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Hanseatic Architecture von Stelter, Axel (eBook)

  • Erscheinungsdatum: 12.01.2009
  • Verlag: GRIN Publishing
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Hanseatic Architecture

Seminar paper from the year 2008 in the subject Engineering - Civil Engineering, grade: A, University of California, Berkeley , 15 entries in the bibliography, language: English, abstract: In 1894 the British architect John Tavenor wrote an article about the remains of medieval architecture in the Baltic area. He concluded that the style in this area has been carried throughout the Middle Ages and further stated that the style is 'quite dissimilar to those of the rest of the continent' , meaning the Gothic style, that started to spread over Europe in the 11th and 12th centuries. He calls this architecture the 'Baltic style' and considers it to be a sub-style of the Gothic style.
The Holy Roman Empire, which contributed to the spread of the Gothic style, only reached as far as the Elbe River in Germany. The Baltic area, as the heart of Northern Europe, was fractured into many kingdoms, principalities and lordships in the 1st millennium B.C. So how was it possible that cultural and economic goods could spread in these disadvantageous circumstances, at a time when 'commerce by sea was little more than outrageous piracy and commerce by land was obliged to follow one or two beaten tracks across Europe in order to escape merciless exactions of the robber barons' ?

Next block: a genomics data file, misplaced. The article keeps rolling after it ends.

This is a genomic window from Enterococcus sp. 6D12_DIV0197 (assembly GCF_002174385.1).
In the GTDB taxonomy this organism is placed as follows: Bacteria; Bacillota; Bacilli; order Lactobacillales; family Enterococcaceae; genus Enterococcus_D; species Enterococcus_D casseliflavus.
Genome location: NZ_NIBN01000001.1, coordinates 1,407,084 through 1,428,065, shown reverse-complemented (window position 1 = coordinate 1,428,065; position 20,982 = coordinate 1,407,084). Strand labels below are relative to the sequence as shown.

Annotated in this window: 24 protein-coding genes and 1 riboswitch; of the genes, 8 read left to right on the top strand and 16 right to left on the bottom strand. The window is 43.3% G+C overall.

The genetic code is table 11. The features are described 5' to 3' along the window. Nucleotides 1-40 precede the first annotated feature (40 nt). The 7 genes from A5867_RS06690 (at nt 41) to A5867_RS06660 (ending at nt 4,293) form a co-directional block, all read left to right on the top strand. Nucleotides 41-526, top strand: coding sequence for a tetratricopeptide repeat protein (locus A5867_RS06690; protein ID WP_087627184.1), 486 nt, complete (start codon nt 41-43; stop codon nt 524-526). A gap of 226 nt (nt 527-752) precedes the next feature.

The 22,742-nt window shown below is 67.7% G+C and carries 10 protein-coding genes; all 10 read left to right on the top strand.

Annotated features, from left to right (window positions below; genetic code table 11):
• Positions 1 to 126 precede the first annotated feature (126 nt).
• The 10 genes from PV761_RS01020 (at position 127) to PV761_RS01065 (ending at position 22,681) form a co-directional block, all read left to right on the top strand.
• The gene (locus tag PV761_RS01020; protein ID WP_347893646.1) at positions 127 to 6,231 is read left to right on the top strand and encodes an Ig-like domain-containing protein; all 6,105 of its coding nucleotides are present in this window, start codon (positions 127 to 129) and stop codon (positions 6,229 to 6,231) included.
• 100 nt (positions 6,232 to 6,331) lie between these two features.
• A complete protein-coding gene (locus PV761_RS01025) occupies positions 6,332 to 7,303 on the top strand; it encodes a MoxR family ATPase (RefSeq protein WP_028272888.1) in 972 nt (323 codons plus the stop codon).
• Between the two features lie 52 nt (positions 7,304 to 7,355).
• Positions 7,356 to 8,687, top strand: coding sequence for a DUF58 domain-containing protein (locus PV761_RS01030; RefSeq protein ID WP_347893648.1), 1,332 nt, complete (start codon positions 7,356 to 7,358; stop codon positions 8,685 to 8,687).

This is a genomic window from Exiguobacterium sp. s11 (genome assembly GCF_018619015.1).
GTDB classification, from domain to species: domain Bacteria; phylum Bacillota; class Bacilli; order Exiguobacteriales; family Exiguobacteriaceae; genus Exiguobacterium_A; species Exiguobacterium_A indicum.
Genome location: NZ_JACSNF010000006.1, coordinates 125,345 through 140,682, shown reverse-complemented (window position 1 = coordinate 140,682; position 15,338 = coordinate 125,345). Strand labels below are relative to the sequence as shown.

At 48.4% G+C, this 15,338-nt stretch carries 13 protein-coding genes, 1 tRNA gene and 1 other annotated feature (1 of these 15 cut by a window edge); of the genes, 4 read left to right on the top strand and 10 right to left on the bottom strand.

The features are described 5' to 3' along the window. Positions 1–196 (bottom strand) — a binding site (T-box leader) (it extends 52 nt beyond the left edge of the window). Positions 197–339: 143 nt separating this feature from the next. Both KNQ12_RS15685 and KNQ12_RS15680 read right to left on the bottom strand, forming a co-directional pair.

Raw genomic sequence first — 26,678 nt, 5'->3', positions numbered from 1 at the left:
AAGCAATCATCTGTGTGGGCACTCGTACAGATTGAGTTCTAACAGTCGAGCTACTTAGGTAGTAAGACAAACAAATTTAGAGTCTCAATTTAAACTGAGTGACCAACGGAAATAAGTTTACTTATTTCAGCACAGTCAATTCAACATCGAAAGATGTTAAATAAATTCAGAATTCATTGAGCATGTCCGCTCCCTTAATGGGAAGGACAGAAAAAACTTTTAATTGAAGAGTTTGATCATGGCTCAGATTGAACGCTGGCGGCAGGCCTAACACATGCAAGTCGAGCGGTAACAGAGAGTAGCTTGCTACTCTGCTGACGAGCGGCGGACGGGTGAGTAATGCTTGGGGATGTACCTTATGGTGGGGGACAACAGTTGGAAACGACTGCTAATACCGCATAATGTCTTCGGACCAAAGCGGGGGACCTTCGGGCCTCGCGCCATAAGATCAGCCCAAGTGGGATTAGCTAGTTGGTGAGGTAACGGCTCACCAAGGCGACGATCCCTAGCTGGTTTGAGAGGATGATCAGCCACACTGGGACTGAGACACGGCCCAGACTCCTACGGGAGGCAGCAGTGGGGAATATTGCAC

One answer could be the Hanseatic League, a protected network created by merchants, in order to protect their trade. This alliance allowed trading guilds to manifest a trade monopoly within the entire Baltic area. Since the League was not tied to any sphere of control but the merchants themselves, trades could be made easily within Northern Europe.
Consequently the simultaneous appearance of the League and the Baltic style suggest that there is a possible correlation between the architecture in the Baltic area and its spread along the Hanseatic League's trading routes. During this essay I am going to support this assumption by finding exemplifying similarities among buildings in the Hanse towns along the main trading routes.
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Produktinformationen

    Format: ePUB
    Kopierschutz: AdobeDRM
    Seitenzahl: 20
    Erscheinungsdatum: 12.01.2009
    Sprache: Englisch
    ISBN: 9783640241101
    Verlag: GRIN Publishing
    Serie: Akademische Schriftenreihe Bd.V120232
    Größe: 1447kBytes
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